Wyoming City Schools, serving just under 2000 students, proves that small districts can achieve big results. Not only was their superintendent, Dr. Susan Lang, named the 2017 Ohio Superintendent of the Year for being an exemplary educational leader and innovator, but the district has also been regularly recognized at the state and national level for academic excellence.

Under Dr. Lang’s tenure, Wyoming City Schools has earned top rankings in US News & World Reports, the Washington Post and numerous national and statewide competitions. However, Dr. Lang attributes much of the district’s celebrated accomplishments to the school community, where stakeholders are committed to education and the whole-child learning experience.

We sat down with Dr. Lang to ask her about her career, her leadership style, and the “Wyoming Way” school culture.  

Teaching is one of the noblest professions known to man that brings many challenges and benefits. One of the attractive benefits of being a teacher, beyond the love of working with young people, is the opportunity to have time in the summer to pursue other interests, hobbies and pastimes. Moreover, the summer is also an extremely valuable time for educators to immerse themselves in various activities to position themselves and their students for an outstanding school year. Below are 15 of the best measures teachers can take during the summer that will pay off in time and efficiency.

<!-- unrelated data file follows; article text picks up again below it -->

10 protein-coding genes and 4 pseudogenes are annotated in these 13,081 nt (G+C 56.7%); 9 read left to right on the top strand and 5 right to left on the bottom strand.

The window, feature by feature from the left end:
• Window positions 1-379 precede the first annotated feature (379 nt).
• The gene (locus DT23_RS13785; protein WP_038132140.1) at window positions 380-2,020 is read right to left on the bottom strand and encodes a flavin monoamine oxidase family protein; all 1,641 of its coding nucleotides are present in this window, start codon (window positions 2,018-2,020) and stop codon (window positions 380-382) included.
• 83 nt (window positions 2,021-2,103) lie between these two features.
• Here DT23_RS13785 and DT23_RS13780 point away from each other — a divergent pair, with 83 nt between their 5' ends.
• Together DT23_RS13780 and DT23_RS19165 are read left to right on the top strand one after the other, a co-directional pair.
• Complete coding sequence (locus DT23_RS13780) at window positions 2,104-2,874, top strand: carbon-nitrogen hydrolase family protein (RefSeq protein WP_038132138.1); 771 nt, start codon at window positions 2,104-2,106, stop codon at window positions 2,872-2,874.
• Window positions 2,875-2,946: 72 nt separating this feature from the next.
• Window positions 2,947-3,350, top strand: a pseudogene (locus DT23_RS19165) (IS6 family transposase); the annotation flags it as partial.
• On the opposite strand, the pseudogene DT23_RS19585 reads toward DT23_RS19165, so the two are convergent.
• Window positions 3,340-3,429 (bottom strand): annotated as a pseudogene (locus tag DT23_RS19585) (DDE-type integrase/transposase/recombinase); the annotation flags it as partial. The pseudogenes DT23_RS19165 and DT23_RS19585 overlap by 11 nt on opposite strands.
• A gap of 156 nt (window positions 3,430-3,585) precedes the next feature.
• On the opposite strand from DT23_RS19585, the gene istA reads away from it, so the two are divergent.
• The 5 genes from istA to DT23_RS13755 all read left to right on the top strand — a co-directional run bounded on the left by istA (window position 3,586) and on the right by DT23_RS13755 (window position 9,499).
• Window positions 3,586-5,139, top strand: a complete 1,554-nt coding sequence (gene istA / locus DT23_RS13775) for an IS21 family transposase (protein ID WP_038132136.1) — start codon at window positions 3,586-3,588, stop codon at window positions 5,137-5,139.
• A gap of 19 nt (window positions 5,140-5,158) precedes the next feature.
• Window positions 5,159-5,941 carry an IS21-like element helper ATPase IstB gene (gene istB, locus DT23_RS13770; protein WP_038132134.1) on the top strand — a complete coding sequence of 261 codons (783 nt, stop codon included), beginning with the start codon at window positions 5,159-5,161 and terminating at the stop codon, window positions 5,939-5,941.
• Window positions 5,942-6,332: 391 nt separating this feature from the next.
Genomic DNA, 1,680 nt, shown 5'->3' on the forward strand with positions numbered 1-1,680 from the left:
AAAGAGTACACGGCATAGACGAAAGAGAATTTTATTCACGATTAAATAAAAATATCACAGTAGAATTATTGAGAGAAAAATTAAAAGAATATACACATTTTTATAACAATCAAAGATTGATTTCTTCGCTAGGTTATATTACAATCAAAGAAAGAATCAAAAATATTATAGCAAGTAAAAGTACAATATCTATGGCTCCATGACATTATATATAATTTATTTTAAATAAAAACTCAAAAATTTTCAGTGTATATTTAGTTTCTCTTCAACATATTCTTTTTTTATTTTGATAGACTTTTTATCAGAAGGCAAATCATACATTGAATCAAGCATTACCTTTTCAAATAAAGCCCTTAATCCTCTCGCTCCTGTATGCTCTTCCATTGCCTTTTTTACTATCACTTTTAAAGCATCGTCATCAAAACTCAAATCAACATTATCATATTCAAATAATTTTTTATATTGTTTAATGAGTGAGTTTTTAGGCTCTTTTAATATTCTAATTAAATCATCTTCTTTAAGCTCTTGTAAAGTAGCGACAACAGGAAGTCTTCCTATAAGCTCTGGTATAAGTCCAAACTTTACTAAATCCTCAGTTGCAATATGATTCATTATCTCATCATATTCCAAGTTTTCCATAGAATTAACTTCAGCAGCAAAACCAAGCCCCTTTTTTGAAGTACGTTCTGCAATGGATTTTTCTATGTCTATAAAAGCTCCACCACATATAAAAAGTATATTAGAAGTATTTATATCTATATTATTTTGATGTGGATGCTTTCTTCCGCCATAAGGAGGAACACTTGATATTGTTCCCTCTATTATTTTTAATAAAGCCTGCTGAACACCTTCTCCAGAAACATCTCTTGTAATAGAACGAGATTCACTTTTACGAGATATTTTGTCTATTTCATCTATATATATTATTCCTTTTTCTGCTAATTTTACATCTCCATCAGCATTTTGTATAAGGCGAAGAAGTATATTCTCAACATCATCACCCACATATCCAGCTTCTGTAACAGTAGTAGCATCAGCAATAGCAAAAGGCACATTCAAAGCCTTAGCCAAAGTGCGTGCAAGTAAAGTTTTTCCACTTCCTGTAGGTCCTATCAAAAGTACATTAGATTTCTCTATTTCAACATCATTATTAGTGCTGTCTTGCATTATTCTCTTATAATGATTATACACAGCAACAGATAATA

In an earlier blog, I highlighted a number of important proposals in Ohio's plan submitted to the U.S. Department of Education (USDOE) for compliance with the Every Student Succeeds Act (ESSA). The Ohio Department of Education (ODE) spent over a year gathering input from stakeholders across the state via webinars and face-to-face regional meetings with educators, parents and interested citizens. After compiling the results and reporting the subsequent plan that Ohio prepared to submit to the federal government, the backlash took place. Many who participated in the feedback sessions complained that they were not heard or that their thoughts were not incorporated into the final plan. Consequently, State Superintendent of Instruction Dr. Paolo DeMaria decided to withhold Ohio's submission until the end of September to "...allow more time to review statewide testing and other issues before finishing the plan."

Preparing Kids for State Tests: Less Time Than We Think!

All fifty states in the country are required to administer state assessments at the end of the school year to comply with the accountability measures laid out by the federal government. For example, all states MUST test students in English Language Arts (ELA) and math every year in grades 3-8 and also in social studies and science two times within that grade band. In addition, all states must require state tests in math and English at least one time in high school. Logically, schools want as many instructional days as possible to prepare their students for these high stakes tests that have serious implications for students, parents, buildings and districts across the United States. Given the traditional school calendar, school should be able to count on 180 days of instruction to prepare kids, right? Well, for numerous reasons, schools rarely, if ever, have even one student in attendance ready for instruction for 180 school days. In fact, when we look at all of the factors involved, the typical student is likely in their seat and available for instruction anywhere from 140 to 150 days every school year. Let's take a look at why.